Liste des sites du Cotentin

(canton of Coutances, Manche)

Cathedral of Notre-Dame

    The first reference to the bishopric of Coutances dates from 511. A cathedral probably existed at this time. The building was razed to the ground by the Normans in 900 during the taking of the town, and was rebuilt from 1030 and completed by bishop Geoffroy de Montbray. It was dedicated in 1056. The Romanesque cathedral stood until the beginning of the 13th century, when it was replaced by the gothic building created under the episcopacies of Hugues de Morville and his successors.
The gothic building resumes the ground plan of the Romanesque cathedral; a nave with side aisles, a transept and three towers, two at the façade and the other above the transept crossing. The ground plan of the choir in the Romanesque church offers, on the other hand, too many uncertainties. The surviving Romanesque elements are in fact embedded in the walls of the current cathedral. These are the galleries of the nave and the Romanesque towers in the façade which are largely retained within the gothic walls. The towers presenting a square base are topped by an octagonal room, whose original fully arched openings have been walled. Vestiges of a gallery between two towers of the façade and at the transept crossing can still be discerned.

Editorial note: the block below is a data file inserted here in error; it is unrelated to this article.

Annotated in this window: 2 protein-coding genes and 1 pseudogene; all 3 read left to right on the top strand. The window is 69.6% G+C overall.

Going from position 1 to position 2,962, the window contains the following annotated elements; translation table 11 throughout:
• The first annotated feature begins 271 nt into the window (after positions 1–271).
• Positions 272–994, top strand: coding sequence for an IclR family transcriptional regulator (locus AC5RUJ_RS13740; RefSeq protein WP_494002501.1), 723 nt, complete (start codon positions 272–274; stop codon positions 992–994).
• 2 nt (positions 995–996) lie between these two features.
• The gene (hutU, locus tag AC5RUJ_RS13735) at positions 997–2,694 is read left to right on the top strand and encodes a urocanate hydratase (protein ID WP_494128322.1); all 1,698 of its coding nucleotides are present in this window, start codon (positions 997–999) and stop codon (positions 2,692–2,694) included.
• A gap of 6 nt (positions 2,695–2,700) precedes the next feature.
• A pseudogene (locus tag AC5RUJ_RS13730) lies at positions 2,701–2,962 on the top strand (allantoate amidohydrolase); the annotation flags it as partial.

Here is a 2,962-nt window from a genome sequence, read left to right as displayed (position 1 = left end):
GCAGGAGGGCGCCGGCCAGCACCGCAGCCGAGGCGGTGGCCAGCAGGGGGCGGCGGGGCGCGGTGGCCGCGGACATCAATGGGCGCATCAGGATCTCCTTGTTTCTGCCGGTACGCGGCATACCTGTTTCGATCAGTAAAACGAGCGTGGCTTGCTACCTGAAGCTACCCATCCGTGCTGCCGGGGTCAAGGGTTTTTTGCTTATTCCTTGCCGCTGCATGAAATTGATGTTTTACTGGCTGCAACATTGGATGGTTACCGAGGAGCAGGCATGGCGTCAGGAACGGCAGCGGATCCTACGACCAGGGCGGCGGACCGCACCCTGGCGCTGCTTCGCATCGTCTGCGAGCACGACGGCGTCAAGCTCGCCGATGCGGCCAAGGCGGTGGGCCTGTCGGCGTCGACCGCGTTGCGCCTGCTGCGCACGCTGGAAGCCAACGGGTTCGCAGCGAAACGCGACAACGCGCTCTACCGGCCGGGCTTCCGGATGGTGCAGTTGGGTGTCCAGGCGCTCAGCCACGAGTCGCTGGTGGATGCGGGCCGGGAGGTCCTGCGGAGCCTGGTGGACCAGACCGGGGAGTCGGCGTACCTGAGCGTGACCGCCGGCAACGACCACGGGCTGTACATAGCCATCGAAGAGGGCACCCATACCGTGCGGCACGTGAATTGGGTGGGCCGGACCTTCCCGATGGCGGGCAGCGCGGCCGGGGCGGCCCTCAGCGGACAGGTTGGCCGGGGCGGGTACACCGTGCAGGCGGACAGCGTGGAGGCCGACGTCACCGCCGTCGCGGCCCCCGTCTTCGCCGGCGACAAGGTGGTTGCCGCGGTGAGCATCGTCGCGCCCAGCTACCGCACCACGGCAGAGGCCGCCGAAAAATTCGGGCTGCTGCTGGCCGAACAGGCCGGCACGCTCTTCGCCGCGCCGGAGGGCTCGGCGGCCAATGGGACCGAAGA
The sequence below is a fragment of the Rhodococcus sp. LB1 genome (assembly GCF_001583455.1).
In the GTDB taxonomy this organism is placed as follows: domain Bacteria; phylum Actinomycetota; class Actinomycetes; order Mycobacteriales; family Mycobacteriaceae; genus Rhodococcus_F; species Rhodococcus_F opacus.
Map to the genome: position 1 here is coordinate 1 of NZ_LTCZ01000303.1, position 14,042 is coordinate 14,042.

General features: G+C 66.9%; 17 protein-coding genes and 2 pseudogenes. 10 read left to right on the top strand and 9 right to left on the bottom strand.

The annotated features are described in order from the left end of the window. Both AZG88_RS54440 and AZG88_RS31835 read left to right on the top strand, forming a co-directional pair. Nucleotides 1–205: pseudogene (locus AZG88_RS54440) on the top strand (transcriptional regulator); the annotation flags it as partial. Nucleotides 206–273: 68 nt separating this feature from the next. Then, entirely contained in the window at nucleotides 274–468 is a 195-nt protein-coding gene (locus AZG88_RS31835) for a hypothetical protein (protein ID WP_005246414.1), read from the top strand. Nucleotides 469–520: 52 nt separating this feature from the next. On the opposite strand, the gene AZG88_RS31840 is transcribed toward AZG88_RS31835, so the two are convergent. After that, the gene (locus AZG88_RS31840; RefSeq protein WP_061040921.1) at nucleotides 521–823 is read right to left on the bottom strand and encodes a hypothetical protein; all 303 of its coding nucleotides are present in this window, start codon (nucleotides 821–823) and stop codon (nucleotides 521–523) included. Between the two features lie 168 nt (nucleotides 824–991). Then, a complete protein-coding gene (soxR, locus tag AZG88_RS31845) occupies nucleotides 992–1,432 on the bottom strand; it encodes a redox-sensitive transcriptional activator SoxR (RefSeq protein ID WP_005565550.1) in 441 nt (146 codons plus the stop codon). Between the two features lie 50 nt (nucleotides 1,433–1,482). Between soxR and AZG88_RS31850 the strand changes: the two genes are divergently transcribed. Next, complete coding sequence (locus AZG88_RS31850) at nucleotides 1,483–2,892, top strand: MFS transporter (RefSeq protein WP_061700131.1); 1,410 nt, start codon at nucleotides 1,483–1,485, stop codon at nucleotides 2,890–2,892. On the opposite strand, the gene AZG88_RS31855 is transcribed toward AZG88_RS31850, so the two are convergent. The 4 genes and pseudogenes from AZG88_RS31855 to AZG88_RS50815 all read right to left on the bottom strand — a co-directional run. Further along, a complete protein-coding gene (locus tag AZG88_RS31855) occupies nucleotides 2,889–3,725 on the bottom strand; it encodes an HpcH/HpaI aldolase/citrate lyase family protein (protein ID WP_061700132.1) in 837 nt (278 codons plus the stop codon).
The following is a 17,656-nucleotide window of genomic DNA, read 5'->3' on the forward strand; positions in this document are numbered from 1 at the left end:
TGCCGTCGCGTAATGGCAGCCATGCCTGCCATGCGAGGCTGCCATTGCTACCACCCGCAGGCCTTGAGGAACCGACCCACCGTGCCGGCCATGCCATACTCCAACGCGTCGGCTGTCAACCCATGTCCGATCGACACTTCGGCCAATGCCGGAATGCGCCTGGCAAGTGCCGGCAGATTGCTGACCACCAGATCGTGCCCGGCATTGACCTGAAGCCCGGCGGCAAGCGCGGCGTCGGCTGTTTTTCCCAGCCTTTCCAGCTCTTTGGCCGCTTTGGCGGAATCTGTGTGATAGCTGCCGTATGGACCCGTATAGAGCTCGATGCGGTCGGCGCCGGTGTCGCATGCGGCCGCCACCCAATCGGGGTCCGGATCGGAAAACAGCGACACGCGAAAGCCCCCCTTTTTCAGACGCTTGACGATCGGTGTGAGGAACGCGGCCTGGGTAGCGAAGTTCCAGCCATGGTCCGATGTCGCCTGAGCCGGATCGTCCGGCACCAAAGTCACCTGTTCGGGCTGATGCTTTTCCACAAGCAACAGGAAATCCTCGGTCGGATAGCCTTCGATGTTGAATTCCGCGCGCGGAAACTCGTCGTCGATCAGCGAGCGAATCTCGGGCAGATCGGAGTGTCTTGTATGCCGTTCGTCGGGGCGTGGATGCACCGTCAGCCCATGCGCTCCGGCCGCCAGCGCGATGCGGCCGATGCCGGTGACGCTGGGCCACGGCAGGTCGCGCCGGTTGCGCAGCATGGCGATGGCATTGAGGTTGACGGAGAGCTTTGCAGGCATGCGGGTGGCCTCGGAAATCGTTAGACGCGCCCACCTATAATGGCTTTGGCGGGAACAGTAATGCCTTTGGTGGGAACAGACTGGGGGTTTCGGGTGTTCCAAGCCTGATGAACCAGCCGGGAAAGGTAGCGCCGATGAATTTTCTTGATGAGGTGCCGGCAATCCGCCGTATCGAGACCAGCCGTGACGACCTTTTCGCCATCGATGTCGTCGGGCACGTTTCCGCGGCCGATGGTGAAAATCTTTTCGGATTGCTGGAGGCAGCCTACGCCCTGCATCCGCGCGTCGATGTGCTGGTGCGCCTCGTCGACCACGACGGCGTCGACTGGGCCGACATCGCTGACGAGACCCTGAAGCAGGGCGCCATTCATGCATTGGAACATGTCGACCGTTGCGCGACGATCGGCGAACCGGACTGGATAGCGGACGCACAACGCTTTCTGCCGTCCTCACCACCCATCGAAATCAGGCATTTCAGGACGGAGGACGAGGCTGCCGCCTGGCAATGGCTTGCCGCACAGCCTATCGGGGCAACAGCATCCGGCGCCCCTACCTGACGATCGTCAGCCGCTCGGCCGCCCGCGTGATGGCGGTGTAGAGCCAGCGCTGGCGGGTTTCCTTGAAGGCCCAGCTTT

- Mussat, André. “ La cathédrale Notre-Dame de Coutances ”, dans Congrès archéologique de France, CXXIVe session, 1966, Cotentin et Avranchin, Société Française d’Archéologie, Paris, 1966, p. 9 à 56.
- Dictionnaire des églises de France, Robert Laffont, Paris, 1968, T. IVb, p. 49 à 52.
- Fournée, Jean. “ Visite de la cathédrale Notre-Dame ”, dans Art de Basse-Normandie, Coutances, ville d’art, n° 95, 1er trimestre 1987, p. 68 à 107.